That's the end of the ballet — in this version. The original Bayadère had a fourth act. The wedding day has arrived, but Solor is distracted by visions of Nikiya, and before the knot can be tied, the gods, angry over the death of their temple dancer, flatten the temple and everyone in it — whereupon the shade of Solor emerges to join Nikiya in heaven. This conclusion disappeared from La Bayadère under the Soviets, who preferred the happier ending of the third act; in 1980, it was revived and reconstructed for American Ballet Theatre by former Mariinsky Ballet principal Natalia Makarova, who furthermore streamlined the proceedings to sharpen the focus on the plot. In 2000, the Mariinsky set out to reconstruct Petipa's own revival of 1900. That production was brought to New York in 2002 but has not been seen in Boston.
The Bayadère that Boston Ballet is giving us is not so very different from the one the company did in 2000. Clocking in at three hours (including two intermissions), it offers pageantry and color and lots of dancing. There are dances for the fakirs and the bayadères and Solor's friends and Gamzatti's friends. There's a D'Jampe Dance (with scarves), a Fan Waltz, and a Dance with Parrots, the women holding the red stuffed birds on sticks in their right hands. There's a Manu Dance for a woman with a water jug on her head; there's a duet for Nikiya and a Slave, and a dance for the Golden Idol, and a drummer-led Indian Dance whose participants look more like North American Indians. And there's the entire third act, with its pas de deux for Solor and Nikiya and its solos for the three lead shades.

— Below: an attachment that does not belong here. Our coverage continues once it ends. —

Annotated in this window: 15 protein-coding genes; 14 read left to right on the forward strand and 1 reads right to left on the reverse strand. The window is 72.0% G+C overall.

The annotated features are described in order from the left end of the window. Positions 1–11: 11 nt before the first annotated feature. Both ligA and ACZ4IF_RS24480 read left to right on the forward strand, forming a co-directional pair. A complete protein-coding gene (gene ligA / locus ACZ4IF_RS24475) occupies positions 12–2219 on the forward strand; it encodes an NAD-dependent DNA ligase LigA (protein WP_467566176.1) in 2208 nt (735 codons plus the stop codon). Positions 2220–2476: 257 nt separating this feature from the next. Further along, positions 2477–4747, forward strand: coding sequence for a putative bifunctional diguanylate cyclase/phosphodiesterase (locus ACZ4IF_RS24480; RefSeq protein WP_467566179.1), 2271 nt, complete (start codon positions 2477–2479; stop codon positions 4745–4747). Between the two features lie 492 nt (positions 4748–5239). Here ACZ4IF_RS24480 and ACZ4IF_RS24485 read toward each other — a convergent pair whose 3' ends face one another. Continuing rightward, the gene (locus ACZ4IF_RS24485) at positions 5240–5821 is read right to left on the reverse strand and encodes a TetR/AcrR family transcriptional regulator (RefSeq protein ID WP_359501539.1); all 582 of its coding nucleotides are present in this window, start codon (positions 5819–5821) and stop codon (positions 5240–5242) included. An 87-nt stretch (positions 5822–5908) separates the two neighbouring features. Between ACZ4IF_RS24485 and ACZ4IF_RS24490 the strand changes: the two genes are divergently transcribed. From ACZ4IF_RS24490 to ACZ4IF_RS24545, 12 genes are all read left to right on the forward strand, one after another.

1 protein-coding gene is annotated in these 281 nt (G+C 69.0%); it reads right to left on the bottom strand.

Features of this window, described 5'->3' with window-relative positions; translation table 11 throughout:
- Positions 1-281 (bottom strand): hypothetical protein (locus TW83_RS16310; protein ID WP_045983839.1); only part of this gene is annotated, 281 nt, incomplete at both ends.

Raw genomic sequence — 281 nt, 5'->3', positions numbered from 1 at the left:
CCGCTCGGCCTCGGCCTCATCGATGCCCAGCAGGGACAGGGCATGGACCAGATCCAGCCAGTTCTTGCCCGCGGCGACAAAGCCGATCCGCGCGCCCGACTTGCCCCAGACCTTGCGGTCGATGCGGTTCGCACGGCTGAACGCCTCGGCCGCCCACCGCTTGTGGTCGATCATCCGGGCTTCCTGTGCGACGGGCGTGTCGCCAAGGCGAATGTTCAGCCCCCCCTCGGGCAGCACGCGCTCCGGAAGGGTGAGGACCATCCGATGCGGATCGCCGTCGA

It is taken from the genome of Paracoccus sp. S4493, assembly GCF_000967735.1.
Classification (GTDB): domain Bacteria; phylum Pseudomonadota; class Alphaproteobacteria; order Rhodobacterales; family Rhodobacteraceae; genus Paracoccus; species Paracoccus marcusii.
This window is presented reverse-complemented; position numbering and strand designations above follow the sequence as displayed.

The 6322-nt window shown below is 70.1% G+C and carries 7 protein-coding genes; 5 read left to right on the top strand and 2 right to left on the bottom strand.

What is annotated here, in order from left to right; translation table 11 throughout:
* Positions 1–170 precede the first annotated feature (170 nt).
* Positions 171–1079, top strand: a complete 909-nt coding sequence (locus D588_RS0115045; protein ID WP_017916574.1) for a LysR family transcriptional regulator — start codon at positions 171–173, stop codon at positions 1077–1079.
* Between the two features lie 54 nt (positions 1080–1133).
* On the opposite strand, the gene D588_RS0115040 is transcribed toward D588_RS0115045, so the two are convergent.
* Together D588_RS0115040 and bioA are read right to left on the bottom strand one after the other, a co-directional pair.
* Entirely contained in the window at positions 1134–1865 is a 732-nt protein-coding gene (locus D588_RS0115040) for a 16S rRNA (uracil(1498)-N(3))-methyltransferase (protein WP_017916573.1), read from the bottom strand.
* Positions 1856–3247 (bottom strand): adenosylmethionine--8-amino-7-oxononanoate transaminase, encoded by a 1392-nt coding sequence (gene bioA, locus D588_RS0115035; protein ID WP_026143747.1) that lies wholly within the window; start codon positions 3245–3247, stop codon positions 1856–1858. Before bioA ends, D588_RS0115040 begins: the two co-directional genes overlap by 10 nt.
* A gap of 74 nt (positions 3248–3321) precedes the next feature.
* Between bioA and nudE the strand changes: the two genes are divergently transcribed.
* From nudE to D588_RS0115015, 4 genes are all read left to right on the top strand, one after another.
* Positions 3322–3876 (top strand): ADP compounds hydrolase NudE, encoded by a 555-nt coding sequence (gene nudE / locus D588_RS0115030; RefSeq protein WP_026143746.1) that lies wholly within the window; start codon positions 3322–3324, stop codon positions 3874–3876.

But the core of La Bayadère is the trio of Gamzatti, Solor, and Nikiya. It's easy to make Gamzatti into a spoiled rich girl who wants Solor because he's strong and handsome and her father's choice but doesn't really love him. Kathleen Breen Combes frames the space around her with her shoulders and her hips, insinuating and perhaps inviting, in a way that, along with the sophistication of her technique, gives Gamzatti depth. She melts into Solor's arms when she sees he's thinking of Nikiya, and she's sensational in the Italian and traditional fouettés with which she closes her second act-solo. Newly promoted principal Lia Cirio's Nikiya is a study in innocence and vulnerability; it's an effective contrast, and Cirio uses her arms and, in the third act, luscious slow développés to create gorgeous extensions of spirituality and longing. It's too bad that, when Gamzatti and Nikiya meet in the palace, each woman doesn't get to dance out her own love for Solor; instead, this scene is mostly mime, and it degenerates into a catfight, though there's compensation in the desperation with which Breen Combes pleads and the determination with which Cirio stands firm. It's too bad, as well, that the High Brahmin (Bo Busby last night) and the Rajah (Arthur Leeth throughout the run) aren't dancing roles. Given a few daring jumps with which to display his love for Nikiya, the High Brahmin wouldn't seem such a stock figure. And the Rajah could take on some complexity. Busby and Leeth do what can be done.